Understanding Genesis 1–3: An Interview with Dr. Vern PoythressMay 21, 2019
by Vern Poythress
Why do you say that how a person interprets the first three chapters of Genesis “has massive implications” for understanding the rest of the Bible? What are those implications?
Dr. Vern Poythress: The record of creation and fall in Genesis sets the stage for understanding Christian redemption and the consummation. The redemption accomplished by Jesus Christ is central to the message of the Bible. But this redemption has a meaning tied to the nature of God, who is the holy creator, and the nature of man, who is created by God and now has fallen. If someone radically changes the framework of creation and fall, he changes or even dissolves the meaning of redemption. It no longer makes sense for Jesus to redeem us if there’s nothing to redeem us from, because there was no fall.
What are some of the controversies involving these chapters?
Does God exist? And if he exists, what kind of God is he?
Dr. Vern Poythress: Many of the controversies have to deal with the relation of Genesis 1-3 to mainstream scientific claims. How do the six days of creation correlate with billions of years in mainstream cosmology? How does a unique first couple, Adam and Eve, correlate with a neo-Darwinian framework of purely gradualistic human origins? How does the focus on a personal God and personal human beings correlate with philosophical materialism, according to which everything derives by random impersonal processes in the motion of matter?
What are basic interpretive principles with which you begin the book?
Dr. Vern Poythress: The most important starting issue concerns God. Does God exist? And if he exists, what kind of God is he? Is he involved in ordinary events and is he in charge of them? Does he work miracles when he wishes? It’s crucial for sound interpretation to answer these questions correctly. A lot of modern interpretation has gotten off the track because the atmosphere of modern elite culture has told us that we can no longer believe in the God described in the Bible. If that’s conceded, then there has to be massive reinterpretation of the record in Genesis 1-3—as well as a lot of other things.
How do you explain the status of the Bible?
Dr. Vern Poythress: The Bible is the infallible word of God, the voice of the creator himself. Whole books—old and new—have been written to defend this truth. In my book I don’t take a lot of space to go over all the arguments, but I refer readers to some of the books, and I review a bit of the evidence, such as Jesus’ attitude toward the Old Testament in Matthew 19:4-5. The issue is significant because if God is speaking, we can trust the contents of Genesis. On the other hand, if Genesis were offering us a merely human voice from the ancient Near East, we’d want to sift what it says.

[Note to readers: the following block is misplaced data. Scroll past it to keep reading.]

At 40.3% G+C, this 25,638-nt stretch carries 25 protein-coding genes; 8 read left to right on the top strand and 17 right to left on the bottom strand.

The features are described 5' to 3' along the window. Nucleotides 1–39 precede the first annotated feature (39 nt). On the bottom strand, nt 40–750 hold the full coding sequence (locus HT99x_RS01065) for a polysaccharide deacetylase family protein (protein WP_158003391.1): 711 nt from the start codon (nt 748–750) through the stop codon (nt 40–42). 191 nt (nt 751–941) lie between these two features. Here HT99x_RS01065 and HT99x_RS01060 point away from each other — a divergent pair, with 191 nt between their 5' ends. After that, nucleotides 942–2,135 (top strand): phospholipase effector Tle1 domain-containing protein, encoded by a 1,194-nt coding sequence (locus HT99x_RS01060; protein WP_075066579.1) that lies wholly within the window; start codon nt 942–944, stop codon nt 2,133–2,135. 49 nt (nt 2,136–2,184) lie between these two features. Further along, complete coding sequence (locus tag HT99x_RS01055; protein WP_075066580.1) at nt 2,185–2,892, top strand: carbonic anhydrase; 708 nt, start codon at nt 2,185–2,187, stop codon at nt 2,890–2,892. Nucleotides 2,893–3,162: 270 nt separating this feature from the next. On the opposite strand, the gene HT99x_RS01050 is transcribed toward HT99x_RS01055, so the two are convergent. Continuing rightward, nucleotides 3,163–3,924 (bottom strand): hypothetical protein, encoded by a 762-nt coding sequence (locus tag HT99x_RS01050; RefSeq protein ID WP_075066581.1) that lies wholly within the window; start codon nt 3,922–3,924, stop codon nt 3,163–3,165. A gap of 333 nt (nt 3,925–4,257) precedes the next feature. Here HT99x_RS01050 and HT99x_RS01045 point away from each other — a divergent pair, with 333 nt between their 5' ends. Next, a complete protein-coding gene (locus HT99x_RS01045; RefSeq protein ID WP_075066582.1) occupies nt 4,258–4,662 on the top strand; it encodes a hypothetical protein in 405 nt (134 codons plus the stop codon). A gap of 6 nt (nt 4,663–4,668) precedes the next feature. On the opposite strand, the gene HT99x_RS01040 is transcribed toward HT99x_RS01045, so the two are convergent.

How does modern science fit with this ancient text?
Dr. Vern Poythress: It depends on which piece of science we’re talking about. A lot of the impressive achievements in modern science and technology derive from experimental science, which uses repeated experiments to probe the pattern of regularities that exist under God’s present providential rule. In their formulations scientists try to approximate how God rules over the world. Once we take into account that God is personal, one-time exceptions to presently formulated regularities are possible. We may call them miracles.
The apparent discrepancies between the Bible and modern claims concern one-time historical reconstructions of events. When people try to work out historical reconstructions within a framework of modern regularities, they often assume there are no exceptions. They’re treating the world as if it were a closed-in clockwork mechanism, and so they’re going to construct a narrative at odds with Genesis 1-3. As a result, if we believe in the God of the Bible, we have to analyze critically mainstream scientific claims about the far past.
On the other hand, we also have to re-analyze what the Bible actually says, as distinct from what people infer from it. There’s more than one plausible competing interpretation concerning the way in which Genesis 1 relates to scientifically extrapolated chronology of the past.
How should time be viewed in these chapters?
God accomplishes his work in six work days, six cycles of work and rest.
Dr. Vern Poythress: We have confidence about what we mean by time until we look at it more carefully. Then it becomes complicated. We’re actually dependent on an impressive array of God’s providential regularities, which provide the basis for correlations between different ways of looking at time and correlations between ways of measuring time. We have rhythms associated with clocks, movements of the heavenly bodies, our own heart beats, and our psychological sense of time, to name a few. Since the days of creation are unique, we cannot guarantee that all the rhythms from our own day were in place in the same way during the first six days.
Genesis 1 offers a personal point of view, not focusing on technical means for measuring time. God accomplishes his work in six work days, six cycles of work and rest. And of course this pattern offers an analogy for human work, as stated in Exodus 20:8-11. That focus means that we must remain cautious in trying to fill in the details of the picture of just how technical time measurements would have operated during the six days.
. . . continue reading at Bible Gateway.
To learn more, read Dr. Poythress’ book, Interpreting Eden: A Guide to Faithfully Reading and Understanding Genesis 1–3.
An Evening PrayerMay 15, 2019
by Chad Van Dixhoorn